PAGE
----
Facts About Filing For A Tax Extension
- June 28, 2019
- Posted by: Platinum Tax defenders
- Category: Tax Resolution
Do you need more time to file your taxes? If you didn’t file your taxes on time, you can request an extension. The IRS allows taxpayers to file for extensions if won’t be able to complete their tax return on time. However, a tax extension doesn’t completely wipe you of your tax responsibility. You still have to file your taxes, but this time you don’t have as much time to do it. There is no need to worry about becoming the target of an audit. Filing a tax extension will not set off red flags for the IRS.
What’s the difference between late payment vs. late filing?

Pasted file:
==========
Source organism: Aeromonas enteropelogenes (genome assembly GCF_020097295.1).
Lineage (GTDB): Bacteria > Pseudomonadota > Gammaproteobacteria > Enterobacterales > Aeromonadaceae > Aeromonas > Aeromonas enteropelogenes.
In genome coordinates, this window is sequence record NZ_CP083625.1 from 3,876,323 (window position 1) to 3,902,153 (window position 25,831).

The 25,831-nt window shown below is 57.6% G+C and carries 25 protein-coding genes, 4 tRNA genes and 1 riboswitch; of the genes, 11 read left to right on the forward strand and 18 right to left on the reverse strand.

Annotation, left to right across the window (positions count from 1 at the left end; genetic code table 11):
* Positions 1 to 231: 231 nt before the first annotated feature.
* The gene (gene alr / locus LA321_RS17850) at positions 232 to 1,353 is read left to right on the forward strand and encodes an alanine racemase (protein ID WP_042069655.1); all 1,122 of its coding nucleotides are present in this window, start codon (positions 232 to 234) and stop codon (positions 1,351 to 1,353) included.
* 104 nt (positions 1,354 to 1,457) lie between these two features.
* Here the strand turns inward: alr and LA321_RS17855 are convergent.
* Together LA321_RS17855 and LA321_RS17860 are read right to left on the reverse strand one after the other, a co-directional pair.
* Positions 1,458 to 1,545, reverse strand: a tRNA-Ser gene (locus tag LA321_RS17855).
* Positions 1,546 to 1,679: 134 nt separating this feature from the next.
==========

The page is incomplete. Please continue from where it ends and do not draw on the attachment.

First, it’s important to note there’s a difference between filing late and paying late.
Failure to file your taxes
If you file your income taxes after the deadline and don’t file an extension, the IRS will charge a penalty. The IRS will charge a percentage of your unpaid taxes per month up to a quarter of your total balance. After more than 60 days after the deadline, you may owe up to 100 percent of your unpaid tax. What does this mean? You will pay nearly double your taxes.
Failure to pay your taxes
Even if you file for an extension, you still must pay your taxes on time. If you don’t pay your taxes on time, the IRS charges 0.5 percent of your unpaid taxes per month. The max amount of percentage the IRS can charge on payable taxes is 25 percent.
Interest on unpaid taxes
You will also be required to pay interest on due taxes and the penalties listed above. Interest accrues at 5 percent annually on payable taxes and compounds daily.